Even though the FCC will occasionally acknowledge that the fundamental purpose of broadcast regulation is to further the informed discussion so necessary to a democracy, this is almost always immediately ignored. The world is so topsy-turvy at the FCC that the measure the agency used to justify loosening the media ownership rules in 2003, its so called Diversity Index, is actually based on something used to measure market concentration, the Herfindahl-Hirschman Index.
The HHI was developed as a tool to identify and curb antitrust violations; the latest approval of the merger between telecommunications giants SBC and AT&T shows how effective the HHI is at limiting monopolies. Still, the FCC deserves some credit for attempting to use modern tools to rationalize and explain why Big Media should get what it wants. The Third Circuit Court of Appeals accepted the Diversity Index in principle but rejected the way the FCC calculated it.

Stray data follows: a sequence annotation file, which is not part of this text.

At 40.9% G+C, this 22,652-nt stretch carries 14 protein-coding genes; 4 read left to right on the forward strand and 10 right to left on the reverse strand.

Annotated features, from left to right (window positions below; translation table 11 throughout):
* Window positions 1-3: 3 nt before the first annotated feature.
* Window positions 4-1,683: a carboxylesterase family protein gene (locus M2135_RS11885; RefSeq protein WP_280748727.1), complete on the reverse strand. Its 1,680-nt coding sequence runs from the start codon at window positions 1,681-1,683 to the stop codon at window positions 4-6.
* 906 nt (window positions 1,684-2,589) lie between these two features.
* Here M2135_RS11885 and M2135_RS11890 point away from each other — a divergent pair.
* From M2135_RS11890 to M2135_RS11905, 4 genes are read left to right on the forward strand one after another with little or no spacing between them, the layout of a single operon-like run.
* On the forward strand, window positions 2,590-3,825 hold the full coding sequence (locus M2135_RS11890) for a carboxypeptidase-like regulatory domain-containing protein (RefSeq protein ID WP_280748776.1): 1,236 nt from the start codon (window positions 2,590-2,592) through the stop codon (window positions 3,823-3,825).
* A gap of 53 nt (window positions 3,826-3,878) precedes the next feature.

Unfortunately, the FCC has learned the wrong lesson and seems to want to avoid developing any sort of measurement tool the public or the courts could critique.
Instead, FCC Chairman Kevin Martin, with little input from his colleagues at the agency, has commissioned a small set of vaguely described studies that seem to focus on changes in the media market. The FCC gives no hint that it is even considering the impact local media will have on local democratic engagement in its second review of media ownership concentration rules. Index or no, the FCC cannot think outside the box of market considerations.